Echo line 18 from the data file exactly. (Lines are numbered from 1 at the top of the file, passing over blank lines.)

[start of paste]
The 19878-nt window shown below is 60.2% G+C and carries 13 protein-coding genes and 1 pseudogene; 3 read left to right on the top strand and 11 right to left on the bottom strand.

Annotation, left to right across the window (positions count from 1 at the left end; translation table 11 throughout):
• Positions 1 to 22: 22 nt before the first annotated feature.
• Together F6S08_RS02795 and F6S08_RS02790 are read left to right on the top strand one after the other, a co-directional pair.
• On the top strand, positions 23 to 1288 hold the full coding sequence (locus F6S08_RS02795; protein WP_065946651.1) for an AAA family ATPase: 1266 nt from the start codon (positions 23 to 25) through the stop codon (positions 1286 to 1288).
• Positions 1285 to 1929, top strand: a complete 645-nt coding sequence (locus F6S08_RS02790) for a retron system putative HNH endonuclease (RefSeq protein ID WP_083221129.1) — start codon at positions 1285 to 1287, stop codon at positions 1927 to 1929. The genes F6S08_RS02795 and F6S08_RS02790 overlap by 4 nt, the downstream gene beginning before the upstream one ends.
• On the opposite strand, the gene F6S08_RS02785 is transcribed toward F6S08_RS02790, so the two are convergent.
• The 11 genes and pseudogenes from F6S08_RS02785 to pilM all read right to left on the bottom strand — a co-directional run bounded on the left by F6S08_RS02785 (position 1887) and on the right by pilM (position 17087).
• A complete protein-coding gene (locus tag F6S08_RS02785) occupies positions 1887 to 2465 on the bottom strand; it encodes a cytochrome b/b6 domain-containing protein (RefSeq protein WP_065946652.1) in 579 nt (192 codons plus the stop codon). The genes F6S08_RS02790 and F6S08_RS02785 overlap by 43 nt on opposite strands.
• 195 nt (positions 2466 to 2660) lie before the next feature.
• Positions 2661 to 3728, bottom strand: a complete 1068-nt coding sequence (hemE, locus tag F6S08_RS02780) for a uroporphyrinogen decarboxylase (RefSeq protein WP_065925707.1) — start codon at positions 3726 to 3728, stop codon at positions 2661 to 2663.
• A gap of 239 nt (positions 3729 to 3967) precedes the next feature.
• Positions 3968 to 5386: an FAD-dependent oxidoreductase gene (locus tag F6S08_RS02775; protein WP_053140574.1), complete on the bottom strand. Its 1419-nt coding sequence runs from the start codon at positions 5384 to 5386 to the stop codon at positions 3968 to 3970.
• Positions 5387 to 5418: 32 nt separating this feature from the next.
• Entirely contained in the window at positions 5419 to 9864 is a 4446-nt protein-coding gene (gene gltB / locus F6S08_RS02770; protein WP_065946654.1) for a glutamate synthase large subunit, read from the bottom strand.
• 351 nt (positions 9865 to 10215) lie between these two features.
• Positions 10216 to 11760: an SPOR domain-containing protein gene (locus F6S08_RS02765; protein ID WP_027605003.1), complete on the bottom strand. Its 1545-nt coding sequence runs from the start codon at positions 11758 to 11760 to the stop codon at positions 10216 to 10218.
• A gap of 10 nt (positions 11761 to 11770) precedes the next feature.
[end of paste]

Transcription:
• A gap of 10 nt (positions 11761 to 11770) precedes the next feature.